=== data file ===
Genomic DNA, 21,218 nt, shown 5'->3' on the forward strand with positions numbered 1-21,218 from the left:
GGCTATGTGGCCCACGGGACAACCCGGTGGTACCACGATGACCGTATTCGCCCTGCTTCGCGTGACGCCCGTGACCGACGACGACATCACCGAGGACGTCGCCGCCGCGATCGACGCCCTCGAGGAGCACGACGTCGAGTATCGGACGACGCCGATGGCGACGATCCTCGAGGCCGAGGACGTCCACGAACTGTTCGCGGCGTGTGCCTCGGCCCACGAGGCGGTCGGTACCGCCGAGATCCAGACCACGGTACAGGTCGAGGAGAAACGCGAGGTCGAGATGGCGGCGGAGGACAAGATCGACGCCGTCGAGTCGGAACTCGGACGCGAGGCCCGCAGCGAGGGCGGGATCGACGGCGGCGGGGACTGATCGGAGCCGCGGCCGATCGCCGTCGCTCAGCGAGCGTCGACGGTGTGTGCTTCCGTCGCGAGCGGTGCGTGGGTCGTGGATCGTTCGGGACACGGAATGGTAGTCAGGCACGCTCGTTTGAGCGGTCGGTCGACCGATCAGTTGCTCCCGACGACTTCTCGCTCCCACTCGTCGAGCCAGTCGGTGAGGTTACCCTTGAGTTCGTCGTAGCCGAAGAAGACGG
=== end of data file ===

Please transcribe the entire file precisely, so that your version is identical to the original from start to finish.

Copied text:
Genomic DNA, 21,218 nt, shown 5'->3' on the forward strand with positions numbered 1-21,218 from the left:
GGCTATGTGGCCCACGGGACAACCCGGTGGTACCACGATGACCGTATTCGCCCTGCTTCGCGTGACGCCCGTGACCGACGACGACATCACCGAGGACGTCGCCGCCGCGATCGACGCCCTCGAGGAGCACGACGTCGAGTATCGGACGACGCCGATGGCGACGATCCTCGAGGCCGAGGACGTCCACGAACTGTTCGCGGCGTGTGCCTCGGCCCACGAGGCGGTCGGTACCGCCGAGATCCAGACCACGGTACAGGTCGAGGAGAAACGCGAGGTCGAGATGGCGGCGGAGGACAAGATCGACGCCGTCGAGTCGGAACTCGGACGCGAGGCCCGCAGCGAGGGCGGGATCGACGGCGGCGGGGACTGATCGGAGCCGCGGCCGATCGCCGTCGCTCAGCGAGCGTCGACGGTGTGTGCTTCCGTCGCGAGCGGTGCGTGGGTCGTGGATCGTTCGGGACACGGAATGGTAGTCAGGCACGCTCGTTTGAGCGGTCGGTCGACCGATCAGTTGCTCCCGACGACTTCTCGCTCCCACTCGTCGAGCCAGTCGGTGAGGTTACCCTTGAGTTCGTCGTAGCCGAAGAAGACGG